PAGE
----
The Tribune Democrat, Johnstown, PA

Local News

July 6, 2013

RANDY GRIFFITH | Feeling lucky? Casino gambling less than 90 minutes away

JOHNSTOWN — What not too many years ago required a flight to Las Vegas – or at least a five-hour drive to Atlantic City – is now less than 90 minutes from downtown Johnstown at Lady Luck Nemacolin Casino in Fayette County.

Having never been to a Vegas or Atlantic City casino, I jumped at the chance to cover opening ceremonies for Pennsylvania’s newest casino last week at Nemacolin Woodlands Resort near Uniontown.

Guests exploring the massive gaming floor are greeted with the hallmark flashing lights and sounds from 600 slot machines, interspersed with cheers and groans from players at 28 gaming tables.

Two restaurants, live entertainment and a complimentary soft drink and coffee station keep the players fueled for what Lady Luck’s president and CEO, Virginia McDowell, emphasizes is the entertainment of gaming.

My only other casino experience was in Niagara Falls, Canada, some 15 years ago. So it was hard for me to fathom, standing at one of two table game areas – called “pigs” – that most of Pennsylvania’s 11 casinos have at least four times as many slot machines as Lady Luck.

The difference is that Lady Luck Nemacolin joins Valley Forge Casino Resort at King of Prussia as the state’s second casino with a Class 3 Resort license.

The resort class was included with Pennsylvania’s gaming legislation to allow existing resorts to provide new options, state gaming control board spokesman Doug Harbach said.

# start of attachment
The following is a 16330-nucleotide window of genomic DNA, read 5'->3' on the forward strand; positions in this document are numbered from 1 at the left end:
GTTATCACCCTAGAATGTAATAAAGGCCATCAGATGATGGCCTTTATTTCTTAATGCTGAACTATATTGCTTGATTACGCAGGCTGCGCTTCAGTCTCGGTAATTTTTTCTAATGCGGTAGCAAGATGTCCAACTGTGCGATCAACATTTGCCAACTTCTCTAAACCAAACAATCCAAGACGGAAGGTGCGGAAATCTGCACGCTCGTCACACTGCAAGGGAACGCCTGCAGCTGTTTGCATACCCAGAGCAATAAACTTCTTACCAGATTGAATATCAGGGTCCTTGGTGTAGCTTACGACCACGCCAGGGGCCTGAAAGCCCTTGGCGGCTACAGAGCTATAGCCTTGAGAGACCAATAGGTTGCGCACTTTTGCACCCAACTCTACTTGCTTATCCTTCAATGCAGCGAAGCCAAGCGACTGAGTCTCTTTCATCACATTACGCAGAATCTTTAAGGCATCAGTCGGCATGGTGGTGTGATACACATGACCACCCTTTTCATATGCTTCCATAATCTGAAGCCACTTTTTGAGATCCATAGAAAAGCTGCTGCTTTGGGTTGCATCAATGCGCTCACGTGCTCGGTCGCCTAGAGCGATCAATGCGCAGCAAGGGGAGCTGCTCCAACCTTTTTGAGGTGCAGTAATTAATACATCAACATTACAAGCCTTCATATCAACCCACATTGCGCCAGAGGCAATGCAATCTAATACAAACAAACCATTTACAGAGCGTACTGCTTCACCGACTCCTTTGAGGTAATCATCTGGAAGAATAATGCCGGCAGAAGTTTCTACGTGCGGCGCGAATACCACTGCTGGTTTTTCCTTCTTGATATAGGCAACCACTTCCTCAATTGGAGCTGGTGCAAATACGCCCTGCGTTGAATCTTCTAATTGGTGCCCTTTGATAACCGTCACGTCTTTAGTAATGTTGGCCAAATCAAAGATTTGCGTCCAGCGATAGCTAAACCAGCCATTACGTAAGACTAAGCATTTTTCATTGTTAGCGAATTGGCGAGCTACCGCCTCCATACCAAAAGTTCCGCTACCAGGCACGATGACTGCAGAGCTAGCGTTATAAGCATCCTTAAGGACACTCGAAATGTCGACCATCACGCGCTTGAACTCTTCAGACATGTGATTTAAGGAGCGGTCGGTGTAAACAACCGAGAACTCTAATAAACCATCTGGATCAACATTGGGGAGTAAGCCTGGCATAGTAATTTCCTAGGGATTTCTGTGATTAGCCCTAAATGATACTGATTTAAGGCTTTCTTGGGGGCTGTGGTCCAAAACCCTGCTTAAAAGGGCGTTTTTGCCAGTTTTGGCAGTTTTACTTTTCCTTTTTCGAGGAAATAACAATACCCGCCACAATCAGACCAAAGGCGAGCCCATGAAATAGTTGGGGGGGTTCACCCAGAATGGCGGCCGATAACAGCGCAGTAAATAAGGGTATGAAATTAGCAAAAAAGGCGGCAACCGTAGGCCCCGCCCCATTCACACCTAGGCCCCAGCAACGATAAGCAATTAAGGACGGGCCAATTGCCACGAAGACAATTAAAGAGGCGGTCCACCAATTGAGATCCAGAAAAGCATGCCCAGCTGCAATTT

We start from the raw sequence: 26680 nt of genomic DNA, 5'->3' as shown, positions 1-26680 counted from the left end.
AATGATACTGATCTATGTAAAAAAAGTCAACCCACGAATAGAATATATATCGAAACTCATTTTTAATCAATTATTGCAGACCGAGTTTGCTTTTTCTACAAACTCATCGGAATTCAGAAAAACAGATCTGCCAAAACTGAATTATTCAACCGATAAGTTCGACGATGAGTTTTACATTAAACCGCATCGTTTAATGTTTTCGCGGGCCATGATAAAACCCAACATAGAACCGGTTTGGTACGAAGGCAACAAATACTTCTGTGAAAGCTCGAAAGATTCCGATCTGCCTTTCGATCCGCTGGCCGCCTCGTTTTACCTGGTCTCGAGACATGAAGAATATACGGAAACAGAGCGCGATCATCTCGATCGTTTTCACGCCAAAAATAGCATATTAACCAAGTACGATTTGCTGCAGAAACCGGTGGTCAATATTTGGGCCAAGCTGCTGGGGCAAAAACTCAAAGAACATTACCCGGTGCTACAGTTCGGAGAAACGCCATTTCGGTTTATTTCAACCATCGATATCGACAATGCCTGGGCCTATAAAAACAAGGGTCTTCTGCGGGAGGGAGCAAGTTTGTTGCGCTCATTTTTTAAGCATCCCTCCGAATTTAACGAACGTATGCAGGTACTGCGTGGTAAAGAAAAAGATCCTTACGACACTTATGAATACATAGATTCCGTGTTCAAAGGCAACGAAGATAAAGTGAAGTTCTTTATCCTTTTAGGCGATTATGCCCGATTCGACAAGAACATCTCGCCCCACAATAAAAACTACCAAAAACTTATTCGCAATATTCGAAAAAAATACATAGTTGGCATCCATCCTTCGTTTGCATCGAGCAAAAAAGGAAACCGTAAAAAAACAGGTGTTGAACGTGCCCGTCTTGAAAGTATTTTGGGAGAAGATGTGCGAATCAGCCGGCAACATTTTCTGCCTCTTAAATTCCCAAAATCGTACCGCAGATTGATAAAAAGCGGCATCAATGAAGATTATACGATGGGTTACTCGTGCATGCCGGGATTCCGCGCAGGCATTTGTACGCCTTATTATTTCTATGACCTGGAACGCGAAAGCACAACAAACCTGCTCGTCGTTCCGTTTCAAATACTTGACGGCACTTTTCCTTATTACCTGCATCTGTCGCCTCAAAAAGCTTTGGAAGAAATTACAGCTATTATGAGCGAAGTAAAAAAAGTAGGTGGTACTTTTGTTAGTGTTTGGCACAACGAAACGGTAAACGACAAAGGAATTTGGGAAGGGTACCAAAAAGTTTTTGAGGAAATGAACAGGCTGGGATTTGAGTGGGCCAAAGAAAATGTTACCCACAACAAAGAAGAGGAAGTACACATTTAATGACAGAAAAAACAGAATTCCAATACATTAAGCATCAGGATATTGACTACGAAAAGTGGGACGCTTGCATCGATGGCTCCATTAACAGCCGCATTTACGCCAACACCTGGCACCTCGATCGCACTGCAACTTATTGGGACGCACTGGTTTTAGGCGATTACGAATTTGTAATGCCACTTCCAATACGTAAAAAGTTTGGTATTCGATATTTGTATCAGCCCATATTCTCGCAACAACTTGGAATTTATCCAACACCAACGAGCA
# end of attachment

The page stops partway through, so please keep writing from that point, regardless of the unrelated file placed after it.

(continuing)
“These casinos are to be an amenity that build onto the rest of the resort,” Harbach said.

Size isn’t the only difference, either. By law, Lady Luck’s patrons must pay a membership fee if they aren’t guests at the nearby Nemacolin Resort hotels, townhouses, RV park or restaurants, Harbach said.

To be a considered a guest, gamblers must show they spent at least $10 at Nemacolin or show they were part of a conference, wedding or group function at the resort.

Memberships cost $45 a year, which includes discounts and special rates for some Nemacolin amenities.

You can also get in one day for $10 – and that comes with a $10 gift certificate for food, beverages, souvenirs or anything else at the multifaceted Nemacolin complex along Route 40 near Farmington.

For others who are not familiar with modern casinos, the image has changed from the old movies set in Vegas. Although many slot machines still have levers to pull, most players use the push buttons. The “wheels” are now digital images, and none of the machines take coins or pay out with change.

You can play for as little as a penny a “pull,” but the machines only take bills and payout in cash vouchers. So for a dollar you can play 100 times.

But the less you pay, the less you can win, they tell me.

Since I was working, I didn’t take time to try out any of the action, but a couple of the games looked interesting – especially for the western Pennsylvania audience. Big Buck Hunter includes an electronic rifle to shoot at video deer targets for the prize.

There is also a reality-television themed Pawn Stars machine.

Not unlike the ever-present surgeon general’s warnings on tobacco products, the gaming control board has prominent reminders about gambling addiction.

In fact, the first thing I noticed at the opening ceremony check-in tent was the huge banner “Press and Media,” with “Gambling Problem? Call

1-800-GAMBLER” emblazoned right below.

“I should resent that,” I told them.

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